Credit Libanais pursued
by two additional suitors
Cedrus and BIT ready to offer more
Two banks are willing to pay Egypt-based EFG Hermes a higher price than it has already received for its 63.7 percent stake in Credit Libanais. The offers are contingent on positive due diligence results. Both Cedrus Invest Bank (CIB) and BIT Bank are independently still pursuing the acquisition of a majority stake in Credit Libanais – despite an initial announcement of granting the deal to the bank’s chairman’s group of investors.
EFG Hermes is offering Credit Libanais’ share for $33, which values its entire stake in the bank at $492.2 million. Credit Libanais Investment Bank (CLIB) was granted an exclusive mandate to sell the stake and has so far succeeded in arranging the sale of 40 percent of the bank’s equity to Lebanese and Arab investors, said Joseph Torbey Chairman of Credit Libanais. “The investors who bought the 40 percent stake also have the appetite to acquire the remaining 23.7 percent. We expect the sale to be closed very shortly,” Torbey said.
Raed Khoury, CIB’s Chairman, said: “The sale of EFG Hermes’ stake in Credit Libanais is not a done deal yet. Our bank, as well as BIT, is still in the race.” CIB and BIT were talking separately to EFG Hermes. Each of the two banks was interested in acquiring EFG Hermes’ entire stake in Credit Libanais. CIB is seeking to buy a commercial bank or a majority stake in a bank for an amount ranging from $100 million to $500 million in order to merge it with its commercial banking arm Cedrus Bank. “The stake should represent about two thirds of the capital of the bank that will be acquired because this gives us voting power to implement the merger,” Khoury said. CIB is a small bank, but it is able to bid for a bigger bank because it has a strong shareholder base and a good management team, according to Khoury. “Our existing shareholders are deep-pocketed and able to increase the capital by at least $350 million,” he said. The bank could raise additional funds from new shareholders as well.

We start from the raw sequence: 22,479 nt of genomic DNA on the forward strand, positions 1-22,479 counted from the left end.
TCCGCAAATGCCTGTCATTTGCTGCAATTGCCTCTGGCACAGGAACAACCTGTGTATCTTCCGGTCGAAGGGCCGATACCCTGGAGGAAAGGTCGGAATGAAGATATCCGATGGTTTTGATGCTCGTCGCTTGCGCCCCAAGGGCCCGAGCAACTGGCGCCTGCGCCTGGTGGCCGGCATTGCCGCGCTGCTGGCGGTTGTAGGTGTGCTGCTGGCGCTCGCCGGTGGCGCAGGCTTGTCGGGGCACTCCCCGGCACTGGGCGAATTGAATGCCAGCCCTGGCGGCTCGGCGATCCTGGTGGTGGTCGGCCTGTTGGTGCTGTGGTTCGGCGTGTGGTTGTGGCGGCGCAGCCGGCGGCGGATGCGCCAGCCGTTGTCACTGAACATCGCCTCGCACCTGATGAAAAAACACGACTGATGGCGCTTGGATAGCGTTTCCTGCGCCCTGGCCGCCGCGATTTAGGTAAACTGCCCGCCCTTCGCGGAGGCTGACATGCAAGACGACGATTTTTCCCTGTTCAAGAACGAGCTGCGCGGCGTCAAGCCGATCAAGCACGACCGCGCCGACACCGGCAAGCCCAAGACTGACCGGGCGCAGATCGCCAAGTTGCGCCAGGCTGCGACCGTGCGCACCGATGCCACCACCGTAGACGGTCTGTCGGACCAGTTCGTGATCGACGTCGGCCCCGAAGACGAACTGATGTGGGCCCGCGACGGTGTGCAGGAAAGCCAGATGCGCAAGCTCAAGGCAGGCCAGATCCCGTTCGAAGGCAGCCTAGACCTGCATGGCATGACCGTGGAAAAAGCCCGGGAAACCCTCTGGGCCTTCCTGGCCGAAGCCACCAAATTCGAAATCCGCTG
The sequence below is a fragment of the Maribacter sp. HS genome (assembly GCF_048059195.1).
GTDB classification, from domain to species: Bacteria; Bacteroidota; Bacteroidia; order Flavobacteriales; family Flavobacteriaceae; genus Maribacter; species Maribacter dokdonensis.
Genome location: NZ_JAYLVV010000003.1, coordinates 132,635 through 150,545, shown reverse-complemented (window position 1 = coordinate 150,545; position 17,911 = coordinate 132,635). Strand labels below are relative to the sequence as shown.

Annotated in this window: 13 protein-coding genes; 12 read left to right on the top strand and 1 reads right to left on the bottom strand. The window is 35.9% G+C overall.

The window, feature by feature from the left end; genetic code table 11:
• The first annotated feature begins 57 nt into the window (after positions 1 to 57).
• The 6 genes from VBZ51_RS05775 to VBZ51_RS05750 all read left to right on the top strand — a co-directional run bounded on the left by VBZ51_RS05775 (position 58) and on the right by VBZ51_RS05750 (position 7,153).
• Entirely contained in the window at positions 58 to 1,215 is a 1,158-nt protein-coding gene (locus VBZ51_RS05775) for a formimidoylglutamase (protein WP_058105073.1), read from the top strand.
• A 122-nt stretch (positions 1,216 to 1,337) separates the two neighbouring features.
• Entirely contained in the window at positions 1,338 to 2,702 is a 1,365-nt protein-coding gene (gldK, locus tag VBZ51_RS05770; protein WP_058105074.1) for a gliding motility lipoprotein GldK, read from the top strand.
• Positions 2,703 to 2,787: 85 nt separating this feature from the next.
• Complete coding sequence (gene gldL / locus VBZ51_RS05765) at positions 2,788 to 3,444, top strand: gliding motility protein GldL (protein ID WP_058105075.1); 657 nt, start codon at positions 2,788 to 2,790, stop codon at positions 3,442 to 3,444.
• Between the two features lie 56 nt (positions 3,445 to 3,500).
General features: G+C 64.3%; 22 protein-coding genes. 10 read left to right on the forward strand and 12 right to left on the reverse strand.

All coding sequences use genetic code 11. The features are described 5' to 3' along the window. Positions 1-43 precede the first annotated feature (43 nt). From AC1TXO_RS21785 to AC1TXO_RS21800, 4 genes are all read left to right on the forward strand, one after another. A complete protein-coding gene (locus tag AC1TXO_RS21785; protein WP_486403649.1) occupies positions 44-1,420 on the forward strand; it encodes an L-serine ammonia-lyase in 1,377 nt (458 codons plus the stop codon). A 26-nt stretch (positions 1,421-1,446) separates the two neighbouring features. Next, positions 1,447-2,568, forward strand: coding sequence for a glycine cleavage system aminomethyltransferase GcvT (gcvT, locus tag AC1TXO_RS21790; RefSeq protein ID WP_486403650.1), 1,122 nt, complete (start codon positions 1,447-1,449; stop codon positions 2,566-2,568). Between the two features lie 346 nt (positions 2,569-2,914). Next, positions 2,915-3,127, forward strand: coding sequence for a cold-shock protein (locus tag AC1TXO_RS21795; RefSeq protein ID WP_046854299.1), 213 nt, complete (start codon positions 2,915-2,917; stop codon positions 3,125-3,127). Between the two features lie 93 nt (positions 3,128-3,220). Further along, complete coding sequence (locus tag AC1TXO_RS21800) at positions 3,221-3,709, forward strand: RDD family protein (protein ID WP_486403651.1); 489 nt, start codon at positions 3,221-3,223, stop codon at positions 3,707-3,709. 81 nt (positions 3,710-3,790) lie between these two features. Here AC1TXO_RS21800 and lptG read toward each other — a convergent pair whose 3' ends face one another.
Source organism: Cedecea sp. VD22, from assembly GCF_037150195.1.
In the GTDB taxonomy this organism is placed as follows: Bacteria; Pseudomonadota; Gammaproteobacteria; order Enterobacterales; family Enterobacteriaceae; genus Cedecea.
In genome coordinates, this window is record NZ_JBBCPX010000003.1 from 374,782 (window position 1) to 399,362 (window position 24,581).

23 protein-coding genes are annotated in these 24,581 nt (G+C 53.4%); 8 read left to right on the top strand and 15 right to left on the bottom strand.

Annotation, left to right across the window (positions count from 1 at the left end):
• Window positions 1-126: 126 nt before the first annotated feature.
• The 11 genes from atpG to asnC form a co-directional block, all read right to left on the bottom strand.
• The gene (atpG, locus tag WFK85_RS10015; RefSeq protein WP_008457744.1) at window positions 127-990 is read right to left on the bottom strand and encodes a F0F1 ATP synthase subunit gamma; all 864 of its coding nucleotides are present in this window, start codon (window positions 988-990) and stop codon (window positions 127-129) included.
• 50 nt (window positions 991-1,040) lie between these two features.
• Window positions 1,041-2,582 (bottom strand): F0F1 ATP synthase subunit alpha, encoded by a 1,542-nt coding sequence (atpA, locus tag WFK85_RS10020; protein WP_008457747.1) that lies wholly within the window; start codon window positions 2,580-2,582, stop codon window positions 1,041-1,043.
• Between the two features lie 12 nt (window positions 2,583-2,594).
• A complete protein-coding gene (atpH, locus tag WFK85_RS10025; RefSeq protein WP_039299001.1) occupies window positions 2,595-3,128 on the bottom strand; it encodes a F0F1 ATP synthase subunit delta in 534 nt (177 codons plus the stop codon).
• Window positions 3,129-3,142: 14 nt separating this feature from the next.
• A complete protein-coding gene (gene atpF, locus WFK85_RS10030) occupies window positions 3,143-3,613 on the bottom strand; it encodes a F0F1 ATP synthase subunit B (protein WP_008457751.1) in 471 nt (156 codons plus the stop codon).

The offering of the 40 percent stake was closed on March 11, Torbey said. The bids that meet the offering’s requirements and that are in agreement with BDL’s guidelines were accepted. The prerequisites for the share sale include having prime investors, as well as the condition that the deal should be in line with the growth strategy of Credit Libanais, he said.
“We need to merge with another bank because size matters in commercial and retail banking,” Khoury said. CIB now owns 85 percent of Cedrus Bank, the remaining 15 percent is held by Nicolas Chammas. In the past 30 years, most of the big banks have grown through mergers and acquisitions. Most of them were financed – at subsidized rates – by the Central Bank (BDL). Mergers between the top banks are frowned upon by BDL. Its logic lies in promoting competition and avoiding having a bank so large that its fall would be impossible to prevent.
Reported by Shikrallah Nakhoul
Date Posted: Apr 05, 2016